Online Studio Culture , external link(blog with resources for online studio teaching)
Distance Design Education, external link (website with resources for online design education)
google docVCU Arts Resource List, external link (Additional Studio-based list)
Ryerson University Remote Teaching Guide and Resources (Ryerson) *Key resource
Best Practice for Working Remotely (Ryerson)
Teach with Brightspace by D2L (Ryerson)
Teaching with Podcasts: A conversation with Dr. Lorena Escandon, Wendy Garcia and Angela Glover, external link hosts Curtis Maloley and Chelsea Jones have recorded the first podcast of the pandemic on the topic of podcasts.
google docPodcasting: Tips for Teaching, external link - Sally Goldberg-Powell, has put together this guide for getting started with podcasting, from suggestions for equipment and recording software, to ideas for how to use it in the classroom.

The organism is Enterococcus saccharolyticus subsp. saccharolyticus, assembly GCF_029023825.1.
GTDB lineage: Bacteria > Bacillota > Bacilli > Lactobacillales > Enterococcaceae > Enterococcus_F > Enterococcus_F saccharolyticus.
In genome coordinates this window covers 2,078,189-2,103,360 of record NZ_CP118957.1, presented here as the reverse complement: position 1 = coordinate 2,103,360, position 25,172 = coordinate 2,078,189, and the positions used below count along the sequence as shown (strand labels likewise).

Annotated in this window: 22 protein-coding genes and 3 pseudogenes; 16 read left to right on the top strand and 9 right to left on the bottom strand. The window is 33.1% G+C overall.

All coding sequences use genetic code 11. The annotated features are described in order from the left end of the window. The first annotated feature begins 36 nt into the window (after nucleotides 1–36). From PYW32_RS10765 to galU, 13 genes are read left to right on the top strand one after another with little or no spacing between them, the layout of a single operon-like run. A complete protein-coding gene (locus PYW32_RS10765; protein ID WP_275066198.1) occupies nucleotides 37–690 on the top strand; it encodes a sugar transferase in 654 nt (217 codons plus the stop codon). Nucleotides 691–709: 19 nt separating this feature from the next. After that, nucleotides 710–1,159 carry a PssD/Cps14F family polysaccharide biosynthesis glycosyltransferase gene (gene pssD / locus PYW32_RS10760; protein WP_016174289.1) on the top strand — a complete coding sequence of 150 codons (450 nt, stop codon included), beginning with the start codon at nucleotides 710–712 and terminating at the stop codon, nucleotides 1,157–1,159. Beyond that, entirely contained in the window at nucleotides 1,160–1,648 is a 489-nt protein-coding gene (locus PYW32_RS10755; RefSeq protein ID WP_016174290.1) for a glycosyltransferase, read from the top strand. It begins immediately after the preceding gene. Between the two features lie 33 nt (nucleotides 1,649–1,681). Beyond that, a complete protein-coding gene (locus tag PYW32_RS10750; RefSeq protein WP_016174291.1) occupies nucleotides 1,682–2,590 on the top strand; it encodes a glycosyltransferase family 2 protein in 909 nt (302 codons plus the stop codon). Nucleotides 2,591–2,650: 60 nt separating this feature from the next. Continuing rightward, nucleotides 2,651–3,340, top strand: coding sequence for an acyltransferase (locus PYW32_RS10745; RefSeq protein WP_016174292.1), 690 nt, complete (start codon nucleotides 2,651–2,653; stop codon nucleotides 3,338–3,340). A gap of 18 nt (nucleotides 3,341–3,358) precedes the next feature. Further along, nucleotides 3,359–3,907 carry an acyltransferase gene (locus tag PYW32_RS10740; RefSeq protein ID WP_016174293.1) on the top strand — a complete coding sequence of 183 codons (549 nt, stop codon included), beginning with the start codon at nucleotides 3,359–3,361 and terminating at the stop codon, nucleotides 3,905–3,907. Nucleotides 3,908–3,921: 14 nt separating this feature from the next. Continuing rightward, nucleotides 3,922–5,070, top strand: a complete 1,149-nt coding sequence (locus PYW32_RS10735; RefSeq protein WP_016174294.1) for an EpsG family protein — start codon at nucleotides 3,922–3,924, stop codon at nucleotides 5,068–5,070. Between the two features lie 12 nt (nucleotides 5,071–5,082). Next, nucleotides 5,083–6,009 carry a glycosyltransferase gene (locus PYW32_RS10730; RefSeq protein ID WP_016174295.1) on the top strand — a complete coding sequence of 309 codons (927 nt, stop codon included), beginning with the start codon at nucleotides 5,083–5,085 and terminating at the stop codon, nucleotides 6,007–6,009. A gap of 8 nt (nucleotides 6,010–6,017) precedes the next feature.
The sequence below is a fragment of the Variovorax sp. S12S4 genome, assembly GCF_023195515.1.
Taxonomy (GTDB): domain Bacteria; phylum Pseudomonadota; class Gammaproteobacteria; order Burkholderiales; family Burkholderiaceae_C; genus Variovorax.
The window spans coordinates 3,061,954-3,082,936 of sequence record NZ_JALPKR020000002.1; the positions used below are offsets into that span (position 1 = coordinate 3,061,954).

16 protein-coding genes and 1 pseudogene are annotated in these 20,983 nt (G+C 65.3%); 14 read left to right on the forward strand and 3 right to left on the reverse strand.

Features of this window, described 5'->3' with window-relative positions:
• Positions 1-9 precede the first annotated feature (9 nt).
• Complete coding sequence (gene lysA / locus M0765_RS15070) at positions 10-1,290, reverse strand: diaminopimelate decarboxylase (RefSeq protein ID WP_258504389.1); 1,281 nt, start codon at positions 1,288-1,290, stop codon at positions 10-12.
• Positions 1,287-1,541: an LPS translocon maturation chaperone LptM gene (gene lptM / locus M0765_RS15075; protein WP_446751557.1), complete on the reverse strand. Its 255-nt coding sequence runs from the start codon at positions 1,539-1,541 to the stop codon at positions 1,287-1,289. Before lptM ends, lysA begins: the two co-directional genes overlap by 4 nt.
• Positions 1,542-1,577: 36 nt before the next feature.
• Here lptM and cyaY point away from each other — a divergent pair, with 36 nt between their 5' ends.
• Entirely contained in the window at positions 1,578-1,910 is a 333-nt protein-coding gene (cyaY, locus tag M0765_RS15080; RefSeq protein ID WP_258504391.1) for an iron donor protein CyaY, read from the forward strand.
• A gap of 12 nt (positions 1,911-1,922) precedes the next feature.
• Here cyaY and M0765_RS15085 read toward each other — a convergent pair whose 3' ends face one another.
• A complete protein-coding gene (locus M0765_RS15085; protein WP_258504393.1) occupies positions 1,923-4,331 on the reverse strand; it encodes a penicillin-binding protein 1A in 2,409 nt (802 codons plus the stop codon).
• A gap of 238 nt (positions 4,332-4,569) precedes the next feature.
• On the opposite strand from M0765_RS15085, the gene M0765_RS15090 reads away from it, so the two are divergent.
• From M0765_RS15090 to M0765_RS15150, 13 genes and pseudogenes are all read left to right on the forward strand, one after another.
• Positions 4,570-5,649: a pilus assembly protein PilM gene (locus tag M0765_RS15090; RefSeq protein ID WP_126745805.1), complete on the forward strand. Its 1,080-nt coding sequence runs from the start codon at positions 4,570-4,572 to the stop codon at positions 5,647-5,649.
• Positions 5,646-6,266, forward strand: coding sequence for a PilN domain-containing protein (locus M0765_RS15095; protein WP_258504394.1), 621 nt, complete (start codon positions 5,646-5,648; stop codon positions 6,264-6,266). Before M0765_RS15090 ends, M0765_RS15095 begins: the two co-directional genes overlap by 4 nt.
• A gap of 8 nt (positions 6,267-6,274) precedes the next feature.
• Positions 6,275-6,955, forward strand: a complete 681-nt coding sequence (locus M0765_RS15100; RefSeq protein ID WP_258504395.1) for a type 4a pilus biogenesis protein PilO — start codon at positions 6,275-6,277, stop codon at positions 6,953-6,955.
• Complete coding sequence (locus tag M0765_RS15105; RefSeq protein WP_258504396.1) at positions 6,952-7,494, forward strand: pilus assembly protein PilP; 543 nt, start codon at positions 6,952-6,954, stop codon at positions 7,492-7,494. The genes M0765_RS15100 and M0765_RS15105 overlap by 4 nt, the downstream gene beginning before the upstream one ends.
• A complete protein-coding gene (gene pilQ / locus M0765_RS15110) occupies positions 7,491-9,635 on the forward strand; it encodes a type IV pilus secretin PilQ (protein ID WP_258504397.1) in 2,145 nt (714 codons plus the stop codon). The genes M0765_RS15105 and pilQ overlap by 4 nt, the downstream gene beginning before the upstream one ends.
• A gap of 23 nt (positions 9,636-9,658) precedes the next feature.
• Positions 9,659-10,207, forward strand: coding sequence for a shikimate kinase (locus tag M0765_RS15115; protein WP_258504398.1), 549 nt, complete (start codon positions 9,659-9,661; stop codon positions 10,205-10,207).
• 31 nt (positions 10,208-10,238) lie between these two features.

Teachonline.ca, external link (Resource for post-secondary faculty and instructors in Ontario)
Teach Online Journals, external link Directory
Designing Blended and Online Learning with Impact , external link(eTextbook from PressBooks)
UNESCO Online Educational Resources, external link (list of tools for digital and remote education)
PDF fileUniversity of Calgary Online Assessment (pdf download)
Distance Education Listing, external link (blog format with resources)
Workload estimator, external link (estimates student workload)
How to create accessible documents (Ryerson)
Captioning and Description (Ryerson
Zoom for Audio Transcriptions, external link (not AODA Compliant)
Captioning Youtube Videos, external link (unsure if AODA Compliant)
Accessible Teaching in the Time of Covid-19, external link (article with resources)